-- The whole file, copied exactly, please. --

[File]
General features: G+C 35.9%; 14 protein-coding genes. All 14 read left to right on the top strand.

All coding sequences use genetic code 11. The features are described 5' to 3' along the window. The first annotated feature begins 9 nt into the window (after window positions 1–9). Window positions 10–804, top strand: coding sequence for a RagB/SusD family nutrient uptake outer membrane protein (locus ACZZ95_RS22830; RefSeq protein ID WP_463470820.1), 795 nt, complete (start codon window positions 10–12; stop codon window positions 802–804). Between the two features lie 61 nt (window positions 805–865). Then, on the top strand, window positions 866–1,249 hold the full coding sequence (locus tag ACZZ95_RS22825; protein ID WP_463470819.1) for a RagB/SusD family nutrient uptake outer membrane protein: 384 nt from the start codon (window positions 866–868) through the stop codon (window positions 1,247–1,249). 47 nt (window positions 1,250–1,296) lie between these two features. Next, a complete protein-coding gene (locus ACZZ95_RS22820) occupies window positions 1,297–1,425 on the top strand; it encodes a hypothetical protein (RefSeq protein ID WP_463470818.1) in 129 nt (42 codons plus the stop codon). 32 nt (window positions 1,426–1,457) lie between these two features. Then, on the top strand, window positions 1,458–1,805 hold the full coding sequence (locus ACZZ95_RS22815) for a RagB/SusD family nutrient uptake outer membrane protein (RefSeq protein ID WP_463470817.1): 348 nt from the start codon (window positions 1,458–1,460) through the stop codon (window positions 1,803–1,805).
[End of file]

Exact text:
General features: G+C 35.9%; 14 protein-coding genes. All 14 read left to right on the top strand.

All coding sequences use genetic code 11. The features are described 5' to 3' along the window. The first annotated feature begins 9 nt into the window (after window positions 1–9). Window positions 10–804, top strand: coding sequence for a RagB/SusD family nutrient uptake outer membrane protein (locus ACZZ95_RS22830; RefSeq protein ID WP_463470820.1), 795 nt, complete (start codon window positions 10–12; stop codon window positions 802–804). Between the two features lie 61 nt (window positions 805–865). Then, on the top strand, window positions 866–1,249 hold the full coding sequence (locus tag ACZZ95_RS22825; protein ID WP_463470819.1) for a RagB/SusD family nutrient uptake outer membrane protein: 384 nt from the start codon (window positions 866–868) through the stop codon (window positions 1,247–1,249). 47 nt (window positions 1,250–1,296) lie between these two features. Next, a complete protein-coding gene (locus ACZZ95_RS22820) occupies window positions 1,297–1,425 on the top strand; it encodes a hypothetical protein (RefSeq protein ID WP_463470818.1) in 129 nt (42 codons plus the stop codon). 32 nt (window positions 1,426–1,457) lie between these two features. Then, on the top strand, window positions 1,458–1,805 hold the full coding sequence (locus ACZZ95_RS22815) for a RagB/SusD family nutrient uptake outer membrane protein (RefSeq protein ID WP_463470817.1): 348 nt from the start codon (window positions 1,458–1,460) through the stop codon (window positions 1,803–1,805).